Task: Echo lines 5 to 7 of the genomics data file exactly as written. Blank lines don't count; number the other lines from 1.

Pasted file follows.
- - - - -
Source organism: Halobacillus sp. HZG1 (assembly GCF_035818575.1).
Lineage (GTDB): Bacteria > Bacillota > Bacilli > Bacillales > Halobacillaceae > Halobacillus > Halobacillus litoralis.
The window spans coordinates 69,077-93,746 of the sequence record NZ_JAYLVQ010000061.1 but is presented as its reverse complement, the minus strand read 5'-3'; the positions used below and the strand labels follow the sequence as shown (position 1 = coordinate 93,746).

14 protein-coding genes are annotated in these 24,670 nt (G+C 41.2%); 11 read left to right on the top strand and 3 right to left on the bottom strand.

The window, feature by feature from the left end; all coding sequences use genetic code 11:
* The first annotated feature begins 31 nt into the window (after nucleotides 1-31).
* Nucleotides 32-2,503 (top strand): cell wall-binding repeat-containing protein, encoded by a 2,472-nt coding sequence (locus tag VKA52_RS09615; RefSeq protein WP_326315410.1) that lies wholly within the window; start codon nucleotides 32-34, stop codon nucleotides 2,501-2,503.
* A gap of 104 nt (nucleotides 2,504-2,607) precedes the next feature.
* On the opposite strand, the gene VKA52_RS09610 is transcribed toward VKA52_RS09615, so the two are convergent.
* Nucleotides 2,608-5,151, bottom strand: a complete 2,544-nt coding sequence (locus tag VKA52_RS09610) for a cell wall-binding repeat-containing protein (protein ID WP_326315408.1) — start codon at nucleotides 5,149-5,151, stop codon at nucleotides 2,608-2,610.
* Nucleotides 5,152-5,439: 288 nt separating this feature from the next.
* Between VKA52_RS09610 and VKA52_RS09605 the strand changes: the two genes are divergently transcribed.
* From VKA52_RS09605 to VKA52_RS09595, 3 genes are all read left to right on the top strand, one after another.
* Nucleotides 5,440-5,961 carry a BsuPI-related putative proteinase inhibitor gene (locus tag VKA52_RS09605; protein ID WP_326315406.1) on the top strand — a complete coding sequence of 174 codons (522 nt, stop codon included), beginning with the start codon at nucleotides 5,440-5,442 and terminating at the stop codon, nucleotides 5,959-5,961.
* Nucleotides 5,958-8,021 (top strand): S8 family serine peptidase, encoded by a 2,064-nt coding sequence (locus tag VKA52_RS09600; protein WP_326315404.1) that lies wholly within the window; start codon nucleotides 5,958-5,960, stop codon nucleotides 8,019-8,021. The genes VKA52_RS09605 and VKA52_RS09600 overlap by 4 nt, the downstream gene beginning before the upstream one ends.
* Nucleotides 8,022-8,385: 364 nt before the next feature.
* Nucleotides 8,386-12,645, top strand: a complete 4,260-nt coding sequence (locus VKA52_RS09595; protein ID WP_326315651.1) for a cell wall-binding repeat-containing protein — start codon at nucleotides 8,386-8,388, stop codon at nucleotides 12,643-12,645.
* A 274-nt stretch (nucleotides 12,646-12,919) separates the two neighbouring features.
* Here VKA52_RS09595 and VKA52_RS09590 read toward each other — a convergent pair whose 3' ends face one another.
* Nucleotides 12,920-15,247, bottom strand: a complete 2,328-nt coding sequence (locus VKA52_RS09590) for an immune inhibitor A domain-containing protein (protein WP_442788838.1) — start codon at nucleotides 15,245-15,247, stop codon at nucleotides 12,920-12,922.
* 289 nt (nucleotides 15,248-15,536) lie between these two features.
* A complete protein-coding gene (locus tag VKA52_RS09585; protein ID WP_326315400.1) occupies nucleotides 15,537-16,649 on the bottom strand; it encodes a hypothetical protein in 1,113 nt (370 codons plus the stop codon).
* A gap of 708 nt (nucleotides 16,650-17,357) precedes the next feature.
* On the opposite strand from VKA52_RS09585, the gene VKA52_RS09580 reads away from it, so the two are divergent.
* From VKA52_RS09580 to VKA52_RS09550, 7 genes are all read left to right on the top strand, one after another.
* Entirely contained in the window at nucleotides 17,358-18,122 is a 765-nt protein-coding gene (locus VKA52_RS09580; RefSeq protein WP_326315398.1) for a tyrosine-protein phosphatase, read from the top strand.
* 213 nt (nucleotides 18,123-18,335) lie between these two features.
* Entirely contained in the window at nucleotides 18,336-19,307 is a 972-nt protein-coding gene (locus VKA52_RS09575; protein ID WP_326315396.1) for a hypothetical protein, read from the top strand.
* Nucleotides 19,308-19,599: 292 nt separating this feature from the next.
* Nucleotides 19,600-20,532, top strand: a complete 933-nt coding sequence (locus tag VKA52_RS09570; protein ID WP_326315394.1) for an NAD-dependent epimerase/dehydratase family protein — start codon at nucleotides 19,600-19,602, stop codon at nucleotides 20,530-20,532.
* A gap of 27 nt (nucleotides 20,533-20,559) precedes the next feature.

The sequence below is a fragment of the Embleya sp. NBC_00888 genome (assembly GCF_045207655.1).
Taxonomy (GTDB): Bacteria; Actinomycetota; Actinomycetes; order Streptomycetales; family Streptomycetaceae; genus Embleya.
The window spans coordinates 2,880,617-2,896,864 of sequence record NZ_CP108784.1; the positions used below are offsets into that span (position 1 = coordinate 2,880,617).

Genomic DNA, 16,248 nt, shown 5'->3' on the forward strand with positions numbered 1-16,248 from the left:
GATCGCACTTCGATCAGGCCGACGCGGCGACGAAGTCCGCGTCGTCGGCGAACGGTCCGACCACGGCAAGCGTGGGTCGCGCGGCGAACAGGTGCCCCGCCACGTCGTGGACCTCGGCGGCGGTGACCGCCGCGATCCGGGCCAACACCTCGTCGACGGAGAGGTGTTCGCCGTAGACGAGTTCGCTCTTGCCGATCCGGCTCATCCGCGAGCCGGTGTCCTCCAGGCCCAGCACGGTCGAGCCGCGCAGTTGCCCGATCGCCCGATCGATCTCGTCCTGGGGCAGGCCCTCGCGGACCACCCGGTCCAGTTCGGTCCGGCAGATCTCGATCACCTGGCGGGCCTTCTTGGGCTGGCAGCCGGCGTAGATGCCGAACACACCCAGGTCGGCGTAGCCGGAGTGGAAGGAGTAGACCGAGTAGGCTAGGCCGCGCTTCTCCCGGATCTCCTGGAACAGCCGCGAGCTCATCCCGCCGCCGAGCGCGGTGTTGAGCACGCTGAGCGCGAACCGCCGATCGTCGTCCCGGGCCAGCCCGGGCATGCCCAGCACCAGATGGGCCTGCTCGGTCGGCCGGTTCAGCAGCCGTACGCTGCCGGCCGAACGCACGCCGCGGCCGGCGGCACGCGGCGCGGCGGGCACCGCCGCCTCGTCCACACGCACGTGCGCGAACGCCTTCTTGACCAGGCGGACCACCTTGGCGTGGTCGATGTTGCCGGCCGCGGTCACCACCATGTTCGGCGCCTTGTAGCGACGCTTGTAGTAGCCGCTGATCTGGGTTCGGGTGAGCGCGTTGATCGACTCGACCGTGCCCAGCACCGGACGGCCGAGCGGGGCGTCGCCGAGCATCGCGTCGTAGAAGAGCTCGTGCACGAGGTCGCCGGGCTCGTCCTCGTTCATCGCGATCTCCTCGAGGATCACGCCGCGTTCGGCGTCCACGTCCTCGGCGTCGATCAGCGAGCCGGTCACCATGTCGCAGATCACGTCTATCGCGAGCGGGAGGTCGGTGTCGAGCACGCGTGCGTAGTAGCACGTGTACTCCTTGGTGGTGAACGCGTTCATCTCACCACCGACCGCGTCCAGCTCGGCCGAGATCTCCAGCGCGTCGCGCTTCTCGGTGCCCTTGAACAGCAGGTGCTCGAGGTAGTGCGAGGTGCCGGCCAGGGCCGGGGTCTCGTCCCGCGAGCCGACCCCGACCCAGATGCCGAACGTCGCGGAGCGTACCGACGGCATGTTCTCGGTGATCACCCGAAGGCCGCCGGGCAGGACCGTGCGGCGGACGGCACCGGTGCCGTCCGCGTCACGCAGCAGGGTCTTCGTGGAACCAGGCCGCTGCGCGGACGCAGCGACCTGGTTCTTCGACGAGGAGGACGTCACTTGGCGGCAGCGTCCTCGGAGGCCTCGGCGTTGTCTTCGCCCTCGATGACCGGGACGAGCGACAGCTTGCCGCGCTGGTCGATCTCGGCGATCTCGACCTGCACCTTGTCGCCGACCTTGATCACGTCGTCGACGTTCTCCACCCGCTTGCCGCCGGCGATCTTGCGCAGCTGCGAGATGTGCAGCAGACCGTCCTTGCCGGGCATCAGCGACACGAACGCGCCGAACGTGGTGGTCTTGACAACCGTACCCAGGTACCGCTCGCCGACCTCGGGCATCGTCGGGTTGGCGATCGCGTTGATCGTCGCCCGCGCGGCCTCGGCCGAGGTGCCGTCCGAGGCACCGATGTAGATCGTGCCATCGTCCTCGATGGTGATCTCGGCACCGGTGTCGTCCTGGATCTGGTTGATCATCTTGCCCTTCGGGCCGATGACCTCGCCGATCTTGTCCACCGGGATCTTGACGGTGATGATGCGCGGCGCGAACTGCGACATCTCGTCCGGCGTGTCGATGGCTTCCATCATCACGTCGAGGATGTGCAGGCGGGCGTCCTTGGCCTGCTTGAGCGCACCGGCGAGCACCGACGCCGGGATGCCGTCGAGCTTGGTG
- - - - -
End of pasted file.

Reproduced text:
The window, feature by feature from the left end; all coding sequences use genetic code 11:
* The first annotated feature begins 31 nt into the window (after nucleotides 1-31).
* Nucleotides 32-2,503 (top strand): cell wall-binding repeat-containing protein, encoded by a 2,472-nt coding sequence (locus tag VKA52_RS09615; RefSeq protein WP_326315410.1) that lies wholly within the window; start codon nucleotides 32-34, stop codon nucleotides 2,501-2,503.